For genuine, heartfelt emotion, check out Meet Me in St Louis. But if your tastes edge a little more to the contemporary there’s this. It’s typical Nancy Meyers fare, with Kate Winslet, Cameron Diaz, Jude Law and Jack Black all ending up with the right person. Myers has been better (see Something’s Gotta Give, 2003), as have the talented cast. But the whole thing is easy on the eye and could be far, far worse.

Love Actually (2003)

And this, for some, is far, far worse. Let’s be honest here. Like an Ed Sheeran album, you’re either going to buy into it or you’re not. And there’s no point in one party trying to convince the other that they’re right. So, cutting to the chase… This is Richard Curtis’ ‘best of’ album. It features all the choicest cuts, perfectly manufactured to seamlessly shift between different moods. Amongst them is one sparkling gem – Emma Thompson’s heartbroken wife. She brings much-needed emotional heft. But like any ‘Best of’, you always wish they included one of those edgier songs that was probably the reason why you liked the band in the first place. (For that, check out 1988’s The Tall Guy, Curtis’ funniest film by a long way, and one of Thompson’s loveliest performances.)

The Santa Clause (1994)

It’s Tim Allen playing a variation of Tim Taylor, his character from the popular 1990s hit series Home Improvement. He causes Santa to have an accident that results in his magically having to take on the role. Imagine the Jim Carey vehicle Liar (1997) crossed with the remake of Miracle on 34th Street and you pretty much have the pitch of this film. It’s not bad. But not great either.

Elf (2003)

There’s something so utterly silly about the premise of this film, in which Will Ferrell’s oversized elf attempts to make his way in the real world, that it works. Ferrell is perfect in the role, but it’s the non-stop gags and some fantastic set-pieces, as well as support from a great cast (James Caan, Ed Asner, Bob Newhart and Zooey Deschanel) that makes this a fun – and occasionally naughty – Christmas treat.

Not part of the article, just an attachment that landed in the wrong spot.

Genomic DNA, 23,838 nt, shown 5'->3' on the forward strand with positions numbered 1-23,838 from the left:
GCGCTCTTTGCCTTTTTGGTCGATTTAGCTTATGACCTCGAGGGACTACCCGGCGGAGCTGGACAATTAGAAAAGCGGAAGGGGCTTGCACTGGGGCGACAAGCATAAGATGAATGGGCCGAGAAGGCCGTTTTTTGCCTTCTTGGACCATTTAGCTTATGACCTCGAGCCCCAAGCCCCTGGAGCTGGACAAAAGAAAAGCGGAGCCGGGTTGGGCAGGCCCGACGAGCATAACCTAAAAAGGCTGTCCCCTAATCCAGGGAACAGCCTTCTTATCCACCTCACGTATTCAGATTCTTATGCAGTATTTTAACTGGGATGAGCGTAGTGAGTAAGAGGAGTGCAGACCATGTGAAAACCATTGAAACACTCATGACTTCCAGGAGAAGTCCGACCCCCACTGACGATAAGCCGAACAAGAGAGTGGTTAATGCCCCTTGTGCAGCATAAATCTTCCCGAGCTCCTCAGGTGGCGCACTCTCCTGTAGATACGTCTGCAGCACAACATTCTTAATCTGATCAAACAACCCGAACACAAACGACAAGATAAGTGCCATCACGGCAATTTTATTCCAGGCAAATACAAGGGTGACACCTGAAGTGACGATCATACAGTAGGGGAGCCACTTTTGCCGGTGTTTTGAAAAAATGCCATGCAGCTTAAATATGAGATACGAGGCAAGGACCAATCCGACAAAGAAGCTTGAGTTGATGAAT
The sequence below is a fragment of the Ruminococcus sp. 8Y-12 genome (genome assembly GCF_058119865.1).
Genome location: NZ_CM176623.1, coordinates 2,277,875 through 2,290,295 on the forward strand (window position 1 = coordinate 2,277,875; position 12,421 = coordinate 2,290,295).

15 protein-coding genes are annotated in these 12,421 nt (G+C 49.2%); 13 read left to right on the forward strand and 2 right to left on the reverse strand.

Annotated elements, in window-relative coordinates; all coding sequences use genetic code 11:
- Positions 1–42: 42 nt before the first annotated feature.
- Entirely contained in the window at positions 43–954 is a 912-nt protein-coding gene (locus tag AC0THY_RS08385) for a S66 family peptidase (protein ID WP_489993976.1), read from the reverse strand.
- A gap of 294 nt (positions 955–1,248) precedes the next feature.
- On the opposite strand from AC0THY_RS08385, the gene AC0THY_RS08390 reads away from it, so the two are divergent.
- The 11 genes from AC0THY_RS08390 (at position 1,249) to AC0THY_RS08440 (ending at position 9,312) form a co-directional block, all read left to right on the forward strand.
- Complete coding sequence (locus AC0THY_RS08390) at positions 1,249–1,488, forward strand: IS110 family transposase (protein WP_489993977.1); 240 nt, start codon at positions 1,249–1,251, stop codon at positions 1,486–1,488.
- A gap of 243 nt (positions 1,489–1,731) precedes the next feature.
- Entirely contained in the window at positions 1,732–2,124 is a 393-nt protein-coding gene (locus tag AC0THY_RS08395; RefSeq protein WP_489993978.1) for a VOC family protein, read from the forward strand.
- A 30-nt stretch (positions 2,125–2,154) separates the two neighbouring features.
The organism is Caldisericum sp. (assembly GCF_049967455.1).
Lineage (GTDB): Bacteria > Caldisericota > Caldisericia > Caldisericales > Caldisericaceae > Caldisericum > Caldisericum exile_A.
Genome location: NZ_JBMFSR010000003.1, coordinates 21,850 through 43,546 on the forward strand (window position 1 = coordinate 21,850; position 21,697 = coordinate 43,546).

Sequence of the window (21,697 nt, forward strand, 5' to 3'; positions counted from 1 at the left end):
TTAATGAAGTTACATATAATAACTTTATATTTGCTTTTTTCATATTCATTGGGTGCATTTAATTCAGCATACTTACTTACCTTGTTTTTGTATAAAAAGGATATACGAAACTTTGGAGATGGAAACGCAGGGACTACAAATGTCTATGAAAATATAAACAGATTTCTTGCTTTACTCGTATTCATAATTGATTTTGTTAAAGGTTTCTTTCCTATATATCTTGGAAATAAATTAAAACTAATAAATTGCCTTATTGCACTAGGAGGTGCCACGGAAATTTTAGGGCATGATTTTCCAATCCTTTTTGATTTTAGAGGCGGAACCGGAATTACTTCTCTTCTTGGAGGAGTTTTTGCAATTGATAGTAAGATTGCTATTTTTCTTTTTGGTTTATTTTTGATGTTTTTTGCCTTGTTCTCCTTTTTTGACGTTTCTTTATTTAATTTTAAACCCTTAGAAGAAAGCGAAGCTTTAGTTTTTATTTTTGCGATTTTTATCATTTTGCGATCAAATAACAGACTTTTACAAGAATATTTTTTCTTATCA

A Christmas Carol (1951)

There are two essential takes on Dickens’ tale. (Ignore the 2009 animated version by Robert Zemeckis. His 2004 feature The Polar Express is a better Christmas diversion). One version is this 1951 British classic, featuring the great Alistair Sim as Scrooge. It captures the tone of Dickens’ book perfectly.

The Muppet Christmas CAROL (1992)

The other great version is this marvel. Michael Caine is clearly having a great time as Scrooge. But the interplay between the Muppets themselves is a joy. It’s the best of all the Muppet films, with even the musical numbers passing muster.

White Christmas (1954)

Yes, it is essentially a remake of another Bing Crosby film, Holiday Inn (1942). But for those who love it, it doesn’t matter. Crosby and Danny Kaye are a superb double act, as is Rosemary Clooney and Vera-Ellen. It’s schmaltzy Hollywood at its most saccharine. But it has some great numbers (although ‘Snow’ is also one of the worst songs of any Hollywood musical) and it looked like everyone had a hoot making it.

Rudolph The Red-Nosed Reindeer (1964)

Have you ever felt that elements of Christmas, if pushed too far, might appear more than a little strange?  (See the last two entries in this list.) Like The Snowman, Larry Roemer’s TV film is a staple classic of Christmas entertainment. But in the US. It’s not so well known in the UK. But in attempting to achieve a heightened sweetness it tips ever so slightly into the menacing. A strange film.

Die Hard (1988)

Lethal Weapon would have been the Christmas action movie of choice had this behemoth not exploded across cinema screens a year later. It’s the perfect Hollywood blockbuster. It features a tailor-made role for Bruce Willis, as the cynical, wise-cracking NYC cop. It’s witty, tautly directed and far more intelligent than most big-budget shoot ‘em-ups. And Alan Rickman turns in one of the all-time great movie villains, playing suspected terrorist Hans Gruber. Yippee-ki-yay, y’all.

Rare Exports: A Christmas Tale (2010)

Ever suspected there wasn’t something right about this Santa Claus character? Well, all your suspicions are confirmed with this superb Alt-Christmas treat. Best not to know anything as you go in. But get ready for some shocks.

The Nightmare Before Christmas (1993)

Tim Burton came up with the story, which is directed by Henry Selick, who would go on to make the animated wonders James and the Giant Peach (1996) and Coraline (2009). It’s about a Halloween character who discovers Christmas and, typically for Burton, it pushes sweetness towards the macabre. The songs, by Danny Elfman (who is the singing voice of Jack Skellington), are fantastic. The voicework is marvellous. And the animation works a treat. The perfect dark-but-not-too-dark entertainment for kids.

Gremlins (1984)

All the way back in the Stranger Things time of 1984, if you were of a certain age, you were in one of two tribes. You either bought into the Saturday Night Live comedy schtick of Ghostbusters, or you opted for the darker, messier world of Gremlins. The film your parents would rather you didn’t see, Joe Dante’s mischievous marvel – produced by Steven Spielberg – still has an edginess to it. The humour is just that little bit off-colour and there are moments that revel in sadism. It’s a wicked seasonal treat.